Food Waste Turned into Pig Feed in Japan, Results in Sweeter Meat
photo by Max Jackson
We’ve reported before on how much food gets wasted: Most recently on the $20 billion wasted every year in the UK. In Japan, 20 million tonnes of food gets thrown away each year, a figure that is five times the amount of world food aid for the poor. Though it won’t help feed any people, Japan is turning to processing a portion of that food waste into something useful: Feed for animals.
ENN tells us that the food waste turned animal feed is up to 50% less expensive that regular feeds, and how on one pig farm manufacturing its own feed allowed the farm to offset the costs of rising feed prices. It goes on the discuss this movement in general:
Japan is world’s largest importer of corn as animal feed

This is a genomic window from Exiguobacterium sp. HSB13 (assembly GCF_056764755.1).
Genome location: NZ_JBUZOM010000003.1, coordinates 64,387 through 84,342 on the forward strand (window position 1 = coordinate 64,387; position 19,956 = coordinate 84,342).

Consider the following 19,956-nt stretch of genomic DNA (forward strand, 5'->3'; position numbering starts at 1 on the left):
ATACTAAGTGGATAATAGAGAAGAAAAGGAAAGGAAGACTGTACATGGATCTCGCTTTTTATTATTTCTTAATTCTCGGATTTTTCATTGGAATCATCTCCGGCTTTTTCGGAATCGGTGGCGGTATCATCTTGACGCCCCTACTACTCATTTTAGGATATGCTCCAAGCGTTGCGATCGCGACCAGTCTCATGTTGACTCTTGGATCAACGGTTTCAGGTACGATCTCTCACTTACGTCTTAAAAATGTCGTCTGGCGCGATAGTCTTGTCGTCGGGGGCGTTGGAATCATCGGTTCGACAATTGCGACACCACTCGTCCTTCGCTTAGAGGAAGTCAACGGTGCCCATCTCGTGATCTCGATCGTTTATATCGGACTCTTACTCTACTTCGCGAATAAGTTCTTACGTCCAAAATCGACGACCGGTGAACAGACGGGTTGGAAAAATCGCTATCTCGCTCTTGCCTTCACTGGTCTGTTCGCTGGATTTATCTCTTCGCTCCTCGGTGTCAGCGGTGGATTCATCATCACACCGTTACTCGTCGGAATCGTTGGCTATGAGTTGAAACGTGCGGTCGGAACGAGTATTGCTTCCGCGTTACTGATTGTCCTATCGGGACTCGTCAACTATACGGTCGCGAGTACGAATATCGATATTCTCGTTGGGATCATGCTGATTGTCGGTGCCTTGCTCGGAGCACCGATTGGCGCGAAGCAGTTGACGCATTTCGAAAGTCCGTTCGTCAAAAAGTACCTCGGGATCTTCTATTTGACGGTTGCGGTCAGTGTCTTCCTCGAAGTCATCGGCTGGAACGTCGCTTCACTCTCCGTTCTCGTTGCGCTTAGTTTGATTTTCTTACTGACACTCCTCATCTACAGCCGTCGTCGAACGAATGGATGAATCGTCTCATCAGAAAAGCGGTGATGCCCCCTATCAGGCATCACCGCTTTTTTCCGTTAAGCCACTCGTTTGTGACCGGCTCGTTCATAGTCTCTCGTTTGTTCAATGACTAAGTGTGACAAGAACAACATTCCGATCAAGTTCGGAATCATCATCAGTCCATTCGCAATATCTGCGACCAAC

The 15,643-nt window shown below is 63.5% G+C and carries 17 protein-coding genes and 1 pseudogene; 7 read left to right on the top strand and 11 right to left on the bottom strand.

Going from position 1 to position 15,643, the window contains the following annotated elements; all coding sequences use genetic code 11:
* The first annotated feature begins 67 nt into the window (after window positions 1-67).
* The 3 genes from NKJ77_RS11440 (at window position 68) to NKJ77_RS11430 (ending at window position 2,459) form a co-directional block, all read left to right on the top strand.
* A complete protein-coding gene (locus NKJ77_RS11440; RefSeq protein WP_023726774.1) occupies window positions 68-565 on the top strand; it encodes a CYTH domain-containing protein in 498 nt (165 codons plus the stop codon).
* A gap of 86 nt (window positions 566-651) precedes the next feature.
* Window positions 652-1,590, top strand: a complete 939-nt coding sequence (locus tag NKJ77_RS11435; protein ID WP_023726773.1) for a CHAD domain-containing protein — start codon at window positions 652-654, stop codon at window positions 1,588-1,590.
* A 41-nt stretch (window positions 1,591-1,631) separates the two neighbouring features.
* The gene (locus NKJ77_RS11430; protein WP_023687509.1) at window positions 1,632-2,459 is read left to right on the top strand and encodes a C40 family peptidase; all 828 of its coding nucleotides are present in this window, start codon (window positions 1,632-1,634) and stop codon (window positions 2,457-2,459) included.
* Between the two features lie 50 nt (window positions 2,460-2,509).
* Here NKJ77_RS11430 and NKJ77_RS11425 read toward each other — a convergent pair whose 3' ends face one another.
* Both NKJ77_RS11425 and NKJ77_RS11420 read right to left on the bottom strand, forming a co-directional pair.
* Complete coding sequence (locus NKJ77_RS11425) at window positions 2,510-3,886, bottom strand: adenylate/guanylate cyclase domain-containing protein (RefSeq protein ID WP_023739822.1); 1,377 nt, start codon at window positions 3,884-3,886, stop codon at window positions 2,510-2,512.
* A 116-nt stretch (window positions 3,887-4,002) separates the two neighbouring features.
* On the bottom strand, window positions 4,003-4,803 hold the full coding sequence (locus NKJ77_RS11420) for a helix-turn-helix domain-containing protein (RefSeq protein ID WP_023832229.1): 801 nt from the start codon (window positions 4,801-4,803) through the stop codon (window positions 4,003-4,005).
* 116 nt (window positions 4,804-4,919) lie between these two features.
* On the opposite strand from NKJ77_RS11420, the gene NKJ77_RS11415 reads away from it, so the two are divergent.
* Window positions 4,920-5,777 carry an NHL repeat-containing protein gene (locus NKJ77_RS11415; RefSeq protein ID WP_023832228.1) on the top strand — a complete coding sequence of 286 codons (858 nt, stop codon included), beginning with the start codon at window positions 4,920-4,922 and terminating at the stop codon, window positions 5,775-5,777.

Japan currently imports 75% of all its animal feeds and is the world’s largest importer of corn for use as animal feed. Though food waste animal feeds only account for 1% of all feedstocks used in Japan the volume in 2006 was double that of three years previous. The Japanese food industry, the single biggest source of food waste, is now recycling about 35% of this waste. Ultimately this waste is turned into into both wet and dry feed.
Hiroyuki Yakou, a manufacturer claims that this feed results in a better tasting meat:
A blind test of pork shows respondents tell the difference immediately. That's because the fat of our pork is sweeter than usual. Another effect of tasty feed is that hens produce more eggs than usual.
Though I’ve got some pretty strong views on the ethics and implications of raising animals in large feedlots, as well as the benefits of a vegetarian diet in reducing your eco-footprint, I’ll leave it to readers to debate the merits or demerits of this one.